AZ hesitancy stalls rollout

Priceline Dandenong pharmacist Marina Baselyous with an AstraZeneca dose. 250339_02 Picture: STEWART CHAMBERS

By Cam Lucadou-Wells

Vaccine hesitancy is being reported from the front-line of Greater Dandenong pharmacies.

Pharmacies have been delivering free doses of AstraZeneca since August, with Moderna for over-12s to come within weeks.

AstraZeneca had so far been a hard sell, says Adam Younes, the proprietor of Priceline and Terry White pharmacies in Dandenong Plaza.

Many customers were instead requesting Pfizer, which is not available at pharmacies and seemingly in short supply anywhere else.

“You still see a divide over who is comfortable to take the vaccine or not, what is safer – whether it’s AstraZeneca or Pfizer.

“The way it’s played out in the media, it’s impacted on people’s perception of safety.”

Mr Younes said it took “extra effort” to educate customers on how rare and minimal the vaccine side-effects are.

“The risk of getting a clot is nearly as likely with taking Nurofen as it is getting thrombosis from AstraZeneca.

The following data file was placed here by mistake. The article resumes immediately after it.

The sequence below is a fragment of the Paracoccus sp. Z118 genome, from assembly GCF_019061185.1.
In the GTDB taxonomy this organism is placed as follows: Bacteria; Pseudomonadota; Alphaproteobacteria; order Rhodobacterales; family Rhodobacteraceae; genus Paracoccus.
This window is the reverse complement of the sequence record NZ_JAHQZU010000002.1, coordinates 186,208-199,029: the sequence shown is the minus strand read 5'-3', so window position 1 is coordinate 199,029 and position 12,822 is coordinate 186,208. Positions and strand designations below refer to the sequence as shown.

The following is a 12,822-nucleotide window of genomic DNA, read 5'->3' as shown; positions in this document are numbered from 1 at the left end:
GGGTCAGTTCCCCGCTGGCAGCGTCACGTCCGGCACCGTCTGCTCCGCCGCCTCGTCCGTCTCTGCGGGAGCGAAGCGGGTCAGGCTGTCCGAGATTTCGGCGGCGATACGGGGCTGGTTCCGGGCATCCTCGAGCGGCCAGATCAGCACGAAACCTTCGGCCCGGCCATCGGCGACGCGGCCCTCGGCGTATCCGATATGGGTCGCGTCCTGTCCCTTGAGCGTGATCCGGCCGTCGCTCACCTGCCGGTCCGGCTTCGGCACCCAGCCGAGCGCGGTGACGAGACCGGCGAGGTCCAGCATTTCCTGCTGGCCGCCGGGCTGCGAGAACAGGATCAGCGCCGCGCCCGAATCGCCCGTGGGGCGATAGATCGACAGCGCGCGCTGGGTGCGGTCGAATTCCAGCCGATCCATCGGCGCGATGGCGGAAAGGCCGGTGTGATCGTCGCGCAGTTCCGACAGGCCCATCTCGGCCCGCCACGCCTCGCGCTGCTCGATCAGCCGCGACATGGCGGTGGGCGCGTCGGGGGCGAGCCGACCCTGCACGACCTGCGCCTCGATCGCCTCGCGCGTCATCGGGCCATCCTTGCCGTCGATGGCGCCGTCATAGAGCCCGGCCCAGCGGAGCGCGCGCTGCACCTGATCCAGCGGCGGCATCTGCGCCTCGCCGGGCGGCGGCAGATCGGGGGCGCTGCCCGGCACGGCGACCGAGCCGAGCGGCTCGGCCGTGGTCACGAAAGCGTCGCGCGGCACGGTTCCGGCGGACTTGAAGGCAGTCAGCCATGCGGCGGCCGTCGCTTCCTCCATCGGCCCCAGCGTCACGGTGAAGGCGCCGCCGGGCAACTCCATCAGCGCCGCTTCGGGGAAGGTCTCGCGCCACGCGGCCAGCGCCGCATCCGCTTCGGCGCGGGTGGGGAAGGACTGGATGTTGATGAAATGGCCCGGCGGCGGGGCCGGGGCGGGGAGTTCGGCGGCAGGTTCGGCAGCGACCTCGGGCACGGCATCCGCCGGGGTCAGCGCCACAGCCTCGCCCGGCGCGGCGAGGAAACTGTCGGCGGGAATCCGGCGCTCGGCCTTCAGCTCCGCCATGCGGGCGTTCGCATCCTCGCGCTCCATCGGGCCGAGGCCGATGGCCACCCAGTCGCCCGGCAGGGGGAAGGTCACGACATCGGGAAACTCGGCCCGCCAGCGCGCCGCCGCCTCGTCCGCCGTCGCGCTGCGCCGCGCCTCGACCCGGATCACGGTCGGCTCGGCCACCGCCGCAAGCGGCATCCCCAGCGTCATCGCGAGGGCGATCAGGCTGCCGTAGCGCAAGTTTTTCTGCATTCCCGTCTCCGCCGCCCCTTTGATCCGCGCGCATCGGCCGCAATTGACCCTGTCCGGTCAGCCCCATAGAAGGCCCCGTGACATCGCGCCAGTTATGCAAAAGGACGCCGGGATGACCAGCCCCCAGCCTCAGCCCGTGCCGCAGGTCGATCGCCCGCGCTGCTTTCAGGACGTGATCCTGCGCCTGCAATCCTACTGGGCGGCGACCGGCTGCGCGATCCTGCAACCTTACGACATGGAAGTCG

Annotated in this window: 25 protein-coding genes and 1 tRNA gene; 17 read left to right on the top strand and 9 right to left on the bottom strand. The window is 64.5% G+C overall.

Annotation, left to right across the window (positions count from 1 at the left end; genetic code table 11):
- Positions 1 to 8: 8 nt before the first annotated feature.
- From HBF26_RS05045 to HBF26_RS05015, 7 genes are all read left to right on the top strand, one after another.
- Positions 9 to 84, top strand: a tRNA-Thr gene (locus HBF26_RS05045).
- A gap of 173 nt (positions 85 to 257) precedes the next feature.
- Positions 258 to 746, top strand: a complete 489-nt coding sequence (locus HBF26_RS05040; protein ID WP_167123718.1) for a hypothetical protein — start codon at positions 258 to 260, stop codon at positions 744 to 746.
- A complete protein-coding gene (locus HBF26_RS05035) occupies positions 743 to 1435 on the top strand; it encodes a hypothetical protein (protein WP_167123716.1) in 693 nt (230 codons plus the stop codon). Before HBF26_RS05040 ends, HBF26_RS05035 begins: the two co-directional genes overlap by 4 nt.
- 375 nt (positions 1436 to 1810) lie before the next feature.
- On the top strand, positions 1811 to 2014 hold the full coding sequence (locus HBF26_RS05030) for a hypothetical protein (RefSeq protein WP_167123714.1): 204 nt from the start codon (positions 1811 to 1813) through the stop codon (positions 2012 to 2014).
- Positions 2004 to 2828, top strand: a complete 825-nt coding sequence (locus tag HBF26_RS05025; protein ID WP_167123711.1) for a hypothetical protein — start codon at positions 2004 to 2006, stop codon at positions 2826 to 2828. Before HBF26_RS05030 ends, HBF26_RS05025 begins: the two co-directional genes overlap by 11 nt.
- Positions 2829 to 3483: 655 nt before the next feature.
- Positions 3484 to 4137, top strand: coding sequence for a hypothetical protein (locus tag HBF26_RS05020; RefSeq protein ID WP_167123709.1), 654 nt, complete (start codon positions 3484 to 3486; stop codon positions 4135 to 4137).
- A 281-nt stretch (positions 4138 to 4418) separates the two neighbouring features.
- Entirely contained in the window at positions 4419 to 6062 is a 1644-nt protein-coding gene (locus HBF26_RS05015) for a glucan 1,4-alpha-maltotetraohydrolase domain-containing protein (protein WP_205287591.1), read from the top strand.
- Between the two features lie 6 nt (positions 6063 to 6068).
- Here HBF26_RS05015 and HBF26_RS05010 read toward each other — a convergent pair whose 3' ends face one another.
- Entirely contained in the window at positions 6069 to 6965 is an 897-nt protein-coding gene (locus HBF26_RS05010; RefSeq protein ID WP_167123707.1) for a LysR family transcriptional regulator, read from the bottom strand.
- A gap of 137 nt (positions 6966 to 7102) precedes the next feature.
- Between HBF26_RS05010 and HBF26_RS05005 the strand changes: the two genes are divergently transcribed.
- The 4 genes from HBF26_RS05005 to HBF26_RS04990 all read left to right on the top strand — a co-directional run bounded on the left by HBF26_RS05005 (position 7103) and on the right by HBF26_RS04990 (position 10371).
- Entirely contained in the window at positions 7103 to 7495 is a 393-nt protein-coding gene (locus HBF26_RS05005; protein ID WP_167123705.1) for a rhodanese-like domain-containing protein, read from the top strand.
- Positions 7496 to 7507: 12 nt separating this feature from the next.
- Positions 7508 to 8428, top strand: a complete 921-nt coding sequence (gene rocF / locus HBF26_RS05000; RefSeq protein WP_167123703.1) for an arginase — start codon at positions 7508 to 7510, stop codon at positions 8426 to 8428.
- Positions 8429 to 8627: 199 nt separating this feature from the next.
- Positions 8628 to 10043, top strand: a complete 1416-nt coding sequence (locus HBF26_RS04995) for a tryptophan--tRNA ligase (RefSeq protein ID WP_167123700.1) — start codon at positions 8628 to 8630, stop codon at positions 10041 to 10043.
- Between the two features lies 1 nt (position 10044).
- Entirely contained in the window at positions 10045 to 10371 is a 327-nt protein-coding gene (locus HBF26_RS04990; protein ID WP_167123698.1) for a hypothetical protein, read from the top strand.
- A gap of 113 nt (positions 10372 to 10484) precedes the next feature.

“On an international level, AstraZeneca is the most commonly used vaccine for Covid in the world. And it offers longer immunity than Pfizer.”

Richard Lim, a Greater Dandenong councillor who runs Lim’s Pharmacy in Springvale, has jabbed 880 customers with AstraZeneca in the past month.

But he also detects a great reluctance for the vaccine among Greater Dandenong’s culturally diverse community.

Cr Lim said each community’s leaders had the power to influence residents with just a single text message.

The council also needed to use Facebook and social media to spread the message, he said.

“We need to work harder to tell the constituents what the benefits are compared to the risks.

“If they contract Covid, people can die or suffer really badly in hospital.”

However, there was a rush of younger people desperate to get vaccinated to end the lockdown, he said.